A Note from Cantor Lorna Wallach:
Where does your mind take you when you hear music? Are some melodies more emotive for you than others? Each of us, no doubt, has songs strongly associated with our memories and feelings. For many of us, this is true of Jewish music, too! Does your heart swell with pride when you hear Hatikvah? Or when the Hava Nagila melody is amplified at a ball game? Can you close your eyes and actually see the golden glow of the Kotel when you hear the poetic words of Naomi Shemer’s song, Yerushalayim Shel Zahav? Even if you never lived in “Anatevka”, do you feel as though you are in that town when you hear Sunrise, Sunset? Without Jewish music, it’s hard to experience the serenity of Shabbat, the silliness of Purim, the pathos of Kol Nidre, or the joy of Simchat Torah. Through music we can express the greatest praise and thanksgiving to God.
Music is one of the greatest gifts given to humanity. I believe that we have all experienced the power of music, and especially songs, at some point in our lives. It is universal. Rabbi Sampson Raphael Hirsch defines song as “an inspired or rapturous expression of what some external event has revealed to the inner self, that which the physical eye cannot see, but what has become clear to the mind’s eye.”
There are few songs mentioned in the Torah. Even the word for “song,” (shir) is found quite infrequently. On Shabbat Shirah (which usually occurs in January), we read Shirat HaYam in Parashat Beshallach and the Song of Deborah (Judges 5) in the Haftarah. Shirat HaYam, The Song of the Sea, is the first example recorded in the Torah of communal spontaneous prayers by the Jewish people. The Israelites have safely escaped the Egyptian army, and are free on the other side of the now chariot full Red Sea. And they look at Moses, and up to God, and declare their belief in God’s power, and in Moses’s ability to advocate on their behalf. And they were all so ecstatic that they began to sing. First Moses and the men, and then Miriam and the women.
There is something very powerful and uplifting about singing together – whether in unison or with other voices in harmony. As the Cantor of CBI, one of my greatest joys and pleasures is to sing WITH you at services in our beautiful sanctuary or chapel. One of my greatest frustrations and yearnings from having to be socially distanced for all this time is the absolute impossibility to be able to sing together, even with just one voice, on Zoom! But even though your voices are muted during our virtual services, I now rely more on watching the Zoom participants sing. Seeing this helps me feel the energy and connectedness of our virtual community as the gallery view of faces is displayed on my Zoom screen!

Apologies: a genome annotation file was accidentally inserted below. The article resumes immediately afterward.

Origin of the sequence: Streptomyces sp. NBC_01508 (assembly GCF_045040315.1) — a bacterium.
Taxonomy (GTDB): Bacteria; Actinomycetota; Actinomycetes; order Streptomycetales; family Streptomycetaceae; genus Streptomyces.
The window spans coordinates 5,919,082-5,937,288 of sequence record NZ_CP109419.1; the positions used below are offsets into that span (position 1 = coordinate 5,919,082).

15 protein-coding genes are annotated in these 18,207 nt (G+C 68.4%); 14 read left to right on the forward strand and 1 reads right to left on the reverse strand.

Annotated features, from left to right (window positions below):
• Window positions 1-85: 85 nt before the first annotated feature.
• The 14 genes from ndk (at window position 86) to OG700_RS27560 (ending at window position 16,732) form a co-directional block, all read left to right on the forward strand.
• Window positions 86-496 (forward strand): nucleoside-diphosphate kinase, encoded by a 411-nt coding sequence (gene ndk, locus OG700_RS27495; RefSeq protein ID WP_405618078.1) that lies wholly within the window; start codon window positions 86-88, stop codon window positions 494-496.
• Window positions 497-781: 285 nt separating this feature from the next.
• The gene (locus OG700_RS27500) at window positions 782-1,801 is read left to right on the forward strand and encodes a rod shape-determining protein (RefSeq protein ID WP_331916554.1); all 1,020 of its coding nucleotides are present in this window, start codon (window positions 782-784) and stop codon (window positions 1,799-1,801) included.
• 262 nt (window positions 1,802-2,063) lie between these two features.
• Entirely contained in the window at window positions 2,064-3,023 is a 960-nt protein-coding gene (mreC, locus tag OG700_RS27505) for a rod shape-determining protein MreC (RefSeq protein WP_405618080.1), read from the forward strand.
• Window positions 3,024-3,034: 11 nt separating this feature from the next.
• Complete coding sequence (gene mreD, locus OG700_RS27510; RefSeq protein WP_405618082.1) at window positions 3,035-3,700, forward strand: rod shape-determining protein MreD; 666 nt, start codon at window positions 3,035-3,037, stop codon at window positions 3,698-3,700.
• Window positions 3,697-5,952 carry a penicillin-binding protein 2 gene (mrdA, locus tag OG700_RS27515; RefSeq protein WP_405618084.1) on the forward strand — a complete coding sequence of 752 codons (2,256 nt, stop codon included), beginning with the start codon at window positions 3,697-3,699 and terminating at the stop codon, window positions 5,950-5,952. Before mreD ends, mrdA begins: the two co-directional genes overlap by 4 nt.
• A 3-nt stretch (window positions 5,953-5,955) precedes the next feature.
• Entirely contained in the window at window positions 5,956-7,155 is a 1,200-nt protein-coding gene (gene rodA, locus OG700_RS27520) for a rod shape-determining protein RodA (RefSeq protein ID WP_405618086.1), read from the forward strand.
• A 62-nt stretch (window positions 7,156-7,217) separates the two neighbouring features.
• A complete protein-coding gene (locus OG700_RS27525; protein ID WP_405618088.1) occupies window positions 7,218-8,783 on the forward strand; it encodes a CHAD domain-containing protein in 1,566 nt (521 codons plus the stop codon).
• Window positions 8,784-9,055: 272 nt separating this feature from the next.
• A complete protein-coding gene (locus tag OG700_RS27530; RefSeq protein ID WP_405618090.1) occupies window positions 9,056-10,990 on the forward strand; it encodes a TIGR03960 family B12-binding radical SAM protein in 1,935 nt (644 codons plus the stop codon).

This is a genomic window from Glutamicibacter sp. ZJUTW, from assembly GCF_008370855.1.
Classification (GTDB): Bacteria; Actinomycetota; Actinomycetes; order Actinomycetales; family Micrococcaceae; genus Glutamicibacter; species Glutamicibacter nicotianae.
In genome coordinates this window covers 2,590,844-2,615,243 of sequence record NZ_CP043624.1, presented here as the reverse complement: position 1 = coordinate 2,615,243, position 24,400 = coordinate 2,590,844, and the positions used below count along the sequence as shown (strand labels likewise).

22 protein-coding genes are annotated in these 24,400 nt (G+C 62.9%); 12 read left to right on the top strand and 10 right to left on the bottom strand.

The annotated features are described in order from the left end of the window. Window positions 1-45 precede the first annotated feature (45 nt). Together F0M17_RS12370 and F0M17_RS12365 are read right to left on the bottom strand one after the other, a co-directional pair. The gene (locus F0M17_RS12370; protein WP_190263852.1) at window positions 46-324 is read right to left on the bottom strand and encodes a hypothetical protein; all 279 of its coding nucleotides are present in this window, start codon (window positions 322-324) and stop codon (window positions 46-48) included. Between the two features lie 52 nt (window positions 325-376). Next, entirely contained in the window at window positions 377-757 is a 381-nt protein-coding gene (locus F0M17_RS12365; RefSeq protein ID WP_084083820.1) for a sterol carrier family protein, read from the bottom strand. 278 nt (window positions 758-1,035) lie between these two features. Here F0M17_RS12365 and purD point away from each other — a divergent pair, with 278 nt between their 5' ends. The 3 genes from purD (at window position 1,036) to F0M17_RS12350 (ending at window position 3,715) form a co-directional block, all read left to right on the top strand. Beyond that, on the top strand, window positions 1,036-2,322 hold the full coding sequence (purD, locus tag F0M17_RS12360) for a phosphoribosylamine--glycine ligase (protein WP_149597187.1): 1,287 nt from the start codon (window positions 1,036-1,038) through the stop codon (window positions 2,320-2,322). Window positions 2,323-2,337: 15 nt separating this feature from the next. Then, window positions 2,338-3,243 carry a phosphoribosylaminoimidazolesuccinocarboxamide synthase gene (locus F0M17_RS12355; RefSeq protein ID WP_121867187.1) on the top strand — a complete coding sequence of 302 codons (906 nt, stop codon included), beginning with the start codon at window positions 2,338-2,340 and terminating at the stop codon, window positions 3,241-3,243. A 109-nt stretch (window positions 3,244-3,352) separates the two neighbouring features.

One of my greatest joys and pleasures during this pandemic has been sharing music with the many of you who tuned in to my Music in May series each Wednesday morning this past month. I enjoyed putting together the weekly programs, based on different themes such as honoring our mothers and other important women in our lives, songs of gratitude, songs of Jerusalem and songs of community, including Jewish songs in Hebrew, Yiddish, Ladino and English and also some non- Jewish songs! I loved that some of you sang along at home and also shared with us your own personal connections and memories about some of the songs I sang.
Although May has come to an end, I am excited to let you know that I will continue my Music on Wednesdays series starting again next Wednesday, June 10th. I invite all of you to zoom in for June Tunes at Noon (please note the time change!). Come once or each week, as we share a half hour (approximately) of beautiful, uplifting, fun and perhaps nostalgic and emotional songs.
Until then, here are some quotes about singing that I hope resonate with you and inspire you!
“Wake up, live your life and sing the melody of your soul.” — Amit Ray (Indian author, master teacher of meditation, yoga, spirituality)
“Some days there won’t be a song in your heart. Sing anyway.” — Emory Austin (inspirational female speaker)
“I don’t sing because I’m happy; I’m happy because I sing.” — William James (late 19th cent. American philosopher and psychologist)
Cantor Lorna Wallach